Home Beginners Forex Education Forex Money Management How Much Should You Be Spending on Forex Trading?

How Much Should You Be Spending on Forex Trading?


There’s a lot to figure out once you make the decision to become a forex trader. What broker to use, when and how to trade, and managing risk is just the tip of the iceberg. One question that many beginners actually find themselves struggling with involves figuring out how much money to initially deposit into their trading account and how much they should risk on each trade from there. 

Making an Initial Deposit

There are a few advantages to making both smaller and larger initial deposits. Fortunately, most forex brokers offer different account types that can appeal to traders that are looking to deposit different ranges of money, so you shouldn’t feel pressured to deposit hundreds of dollars if you don’t want to. 

Small Deposits 

Most brokers do offer cheaper account types for beginners, so this is definitely an option if you aren’t comfortable depositing a larger amount of money at first. Plus, you can always go back and deposit more money later on. Here are the perks to making a smaller first deposit of around $10 – $100:

  • You can open a micro/mini/cent account, which allows for smaller lot sizes to be traded, making them good starter accounts.
  • You can test the broker’s deposit methods and conditions without putting a lot of money on the line.
  • If you aren’t comfortable making a bigger deposit, this will allow you to become more familiar with the broker’s conditions so that you can deposit more later on.
  • This is a good way to get started trading with minimal risk and makes opening a trading account more of a realistic option for more timid beginners. 

While a smaller deposit might be a better option for beginners, there are also a few disadvantages to consider:

  • Account types that accept smaller deposits typically come with higher spreads and fees, so you’ll wind up bringing home less of your profits. 
  • Some brokers don’t allow mini/micro/cent account holders to partake in promotional opportunities and you might miss out on other perks.
  • Your small deposit won’t be enough to trade with for a long period of time, meaning that you’ll need to top up your account more often if you run out of funds.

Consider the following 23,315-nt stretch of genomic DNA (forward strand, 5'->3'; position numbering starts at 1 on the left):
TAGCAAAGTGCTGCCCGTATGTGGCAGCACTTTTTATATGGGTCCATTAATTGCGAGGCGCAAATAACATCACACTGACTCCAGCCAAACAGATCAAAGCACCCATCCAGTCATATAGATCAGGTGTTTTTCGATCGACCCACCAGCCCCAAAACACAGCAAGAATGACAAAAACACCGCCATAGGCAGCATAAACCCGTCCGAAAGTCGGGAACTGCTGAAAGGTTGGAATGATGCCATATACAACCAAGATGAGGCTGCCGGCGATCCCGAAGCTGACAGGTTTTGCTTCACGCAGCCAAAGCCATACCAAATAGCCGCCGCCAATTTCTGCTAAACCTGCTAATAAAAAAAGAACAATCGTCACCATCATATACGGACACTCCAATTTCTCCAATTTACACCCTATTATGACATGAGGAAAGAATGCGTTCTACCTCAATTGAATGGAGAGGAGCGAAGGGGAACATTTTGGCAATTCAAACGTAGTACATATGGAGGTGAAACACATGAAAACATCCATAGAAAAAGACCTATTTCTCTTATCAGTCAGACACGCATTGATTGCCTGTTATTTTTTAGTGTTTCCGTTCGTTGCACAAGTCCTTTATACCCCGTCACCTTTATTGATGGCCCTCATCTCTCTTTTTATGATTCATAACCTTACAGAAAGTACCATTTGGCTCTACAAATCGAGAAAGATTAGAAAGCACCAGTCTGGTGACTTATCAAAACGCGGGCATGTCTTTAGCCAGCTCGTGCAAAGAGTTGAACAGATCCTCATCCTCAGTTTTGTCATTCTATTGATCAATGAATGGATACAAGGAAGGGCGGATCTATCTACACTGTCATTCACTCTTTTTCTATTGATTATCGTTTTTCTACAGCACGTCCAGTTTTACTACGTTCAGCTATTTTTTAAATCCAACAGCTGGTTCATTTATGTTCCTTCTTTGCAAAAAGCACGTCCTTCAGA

Large Deposits

Perhaps you’re leaning in the opposite direction and considering that you should make a larger deposit of a few hundred or thousand dollars. As long as you’ve done your research and chosen a trustworthy broker, then this can be a great decision that offers several benefits:

  • Making a larger initial deposit will open the door to better account types that offer tighter spreads and lower commission charges through most brokers.
  • Some brokers offer special perks on these better account types, like fee-free withdrawals, larger bonuses, and more. 
  • Your deposit should provide you with enough money to trade for quite a while without needing to turn around and deposit more money quickly. 

A Quick Tip

There’s one important thing to remember as a trader: you should never deposit more money than you can personally afford. Larger deposits may come with more benefits, however, there’s no reason to put yourself into debt when it’s possible to open a trading account with less than $100 through several online brokers. There is no guarantee you will get that money back, so don’t pull out of money that is meant to be spent on groceries, bills, or other necessities. Having the discipline and financial wisdom to only risk what you can afford is one of many qualities that are necessary if you want to be a successful trader. 

Conclusion: How Much to Risk?

You probably have an idea of whether you’re looking to invest a small or large amount of money at this point, but there’s still another question left to answer: How much will you risk on each trade? This is really more of a personal decision, but there are a few things you should know before you decide:

  • Some of the most common beginner mistakes involve risking too much on each trade, trading with too high of a leverage, and failing to take precautions to minimize risk.
  • The more you risk, the faster you could drain your account, especially in the beginning.
  • Experts actually recommend risking around 1% of your total account balance on each trade. If you have $100 in your trading account, this means you’d only risk $1 per trade. 

Perhaps you wanted to risk a larger amount of money so that you could profit more quickly. One professional tip states that you should calculate the risk you should take based on your confidence in each individual trade. For example, you could stick with the 1% account balance rule on trades that you’re only fairly confident about, but risk slightly more on trades that you feel much more confident about. This will allow you to make slightly larger profits while remaining careful. Of course, this is only a suggestion, so you may want to look for other tips online if you’re looking to do things differently.

At the end of the day, only you can decide how much to deposit and risk based on your personal financial situation. However, there is one rule you should always follow: never invest or risk more money than you’re willing to lose.


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